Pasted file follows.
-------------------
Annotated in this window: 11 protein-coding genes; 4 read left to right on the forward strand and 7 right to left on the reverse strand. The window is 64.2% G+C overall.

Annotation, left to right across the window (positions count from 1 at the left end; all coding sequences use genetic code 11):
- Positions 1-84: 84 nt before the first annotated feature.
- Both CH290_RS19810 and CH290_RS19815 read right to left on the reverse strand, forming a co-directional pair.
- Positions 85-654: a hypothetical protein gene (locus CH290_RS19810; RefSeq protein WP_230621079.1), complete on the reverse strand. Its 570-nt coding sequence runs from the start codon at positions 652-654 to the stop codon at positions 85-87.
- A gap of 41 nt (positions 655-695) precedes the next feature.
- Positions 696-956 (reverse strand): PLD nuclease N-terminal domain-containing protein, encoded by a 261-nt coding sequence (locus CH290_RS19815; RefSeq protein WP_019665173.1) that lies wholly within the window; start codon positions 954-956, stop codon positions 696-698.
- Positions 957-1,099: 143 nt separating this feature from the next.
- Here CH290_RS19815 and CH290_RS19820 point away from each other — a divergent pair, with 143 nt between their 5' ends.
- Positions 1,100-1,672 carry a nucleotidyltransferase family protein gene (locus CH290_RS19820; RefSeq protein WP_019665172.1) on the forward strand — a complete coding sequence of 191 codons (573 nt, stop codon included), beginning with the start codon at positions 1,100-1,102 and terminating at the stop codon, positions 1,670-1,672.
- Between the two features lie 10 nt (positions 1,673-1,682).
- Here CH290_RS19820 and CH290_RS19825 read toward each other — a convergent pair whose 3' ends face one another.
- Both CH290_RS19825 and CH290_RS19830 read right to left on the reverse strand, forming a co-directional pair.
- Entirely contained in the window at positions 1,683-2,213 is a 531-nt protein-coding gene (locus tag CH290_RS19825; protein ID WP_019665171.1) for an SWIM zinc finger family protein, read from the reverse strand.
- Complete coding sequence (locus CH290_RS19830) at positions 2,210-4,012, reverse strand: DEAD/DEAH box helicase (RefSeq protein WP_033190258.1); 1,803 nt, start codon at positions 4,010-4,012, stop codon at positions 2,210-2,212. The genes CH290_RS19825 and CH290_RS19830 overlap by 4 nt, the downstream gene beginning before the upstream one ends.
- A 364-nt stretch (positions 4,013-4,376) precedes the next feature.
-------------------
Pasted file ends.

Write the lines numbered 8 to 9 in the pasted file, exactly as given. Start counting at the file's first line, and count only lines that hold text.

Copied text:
- Positions 957-1,099: 143 nt separating this feature from the next.
- Here CH290_RS19815 and CH290_RS19820 point away from each other — a divergent pair, with 143 nt between their 5' ends.